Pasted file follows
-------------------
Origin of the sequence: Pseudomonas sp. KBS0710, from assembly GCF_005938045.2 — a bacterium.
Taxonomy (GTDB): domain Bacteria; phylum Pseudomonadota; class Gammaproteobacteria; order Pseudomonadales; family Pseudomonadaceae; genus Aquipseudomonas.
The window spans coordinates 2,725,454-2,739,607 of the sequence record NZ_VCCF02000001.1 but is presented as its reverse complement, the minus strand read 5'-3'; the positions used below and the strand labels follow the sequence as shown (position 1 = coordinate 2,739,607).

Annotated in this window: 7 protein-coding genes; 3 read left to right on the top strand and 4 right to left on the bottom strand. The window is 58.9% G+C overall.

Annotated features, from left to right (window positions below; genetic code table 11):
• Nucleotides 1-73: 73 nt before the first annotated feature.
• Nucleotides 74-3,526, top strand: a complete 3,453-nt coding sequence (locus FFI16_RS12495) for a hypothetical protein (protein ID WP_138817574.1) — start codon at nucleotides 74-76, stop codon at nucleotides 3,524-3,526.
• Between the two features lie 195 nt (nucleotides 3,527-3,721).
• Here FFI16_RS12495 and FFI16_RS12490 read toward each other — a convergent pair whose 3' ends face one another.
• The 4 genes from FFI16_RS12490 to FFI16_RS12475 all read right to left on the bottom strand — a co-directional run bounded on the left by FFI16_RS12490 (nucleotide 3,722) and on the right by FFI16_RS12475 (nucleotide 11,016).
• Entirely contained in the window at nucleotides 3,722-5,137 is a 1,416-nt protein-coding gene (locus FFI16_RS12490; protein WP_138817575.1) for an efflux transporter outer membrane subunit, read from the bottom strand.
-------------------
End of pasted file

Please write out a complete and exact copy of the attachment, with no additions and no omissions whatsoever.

Origin of the sequence: Pseudomonas sp. KBS0710, from assembly GCF_005938045.2 — a bacterium.
Taxonomy (GTDB): domain Bacteria; phylum Pseudomonadota; class Gammaproteobacteria; order Pseudomonadales; family Pseudomonadaceae; genus Aquipseudomonas.
The window spans coordinates 2,725,454-2,739,607 of the sequence record NZ_VCCF02000001.1 but is presented as its reverse complement, the minus strand read 5'-3'; the positions used below and the strand labels follow the sequence as shown (position 1 = coordinate 2,739,607).

Annotated in this window: 7 protein-coding genes; 3 read left to right on the top strand and 4 right to left on the bottom strand. The window is 58.9% G+C overall.

Annotated features, from left to right (window positions below; genetic code table 11):
• Nucleotides 1-73: 73 nt before the first annotated feature.
• Nucleotides 74-3,526, top strand: a complete 3,453-nt coding sequence (locus FFI16_RS12495) for a hypothetical protein (protein ID WP_138817574.1) — start codon at nucleotides 74-76, stop codon at nucleotides 3,524-3,526.
• Between the two features lie 195 nt (nucleotides 3,527-3,721).
• Here FFI16_RS12495 and FFI16_RS12490 read toward each other — a convergent pair whose 3' ends face one another.
• The 4 genes from FFI16_RS12490 to FFI16_RS12475 all read right to left on the bottom strand — a co-directional run bounded on the left by FFI16_RS12490 (nucleotide 3,722) and on the right by FFI16_RS12475 (nucleotide 11,016).
• Entirely contained in the window at nucleotides 3,722-5,137 is a 1,416-nt protein-coding gene (locus FFI16_RS12490; protein WP_138817575.1) for an efflux transporter outer membrane subunit, read from the bottom strand.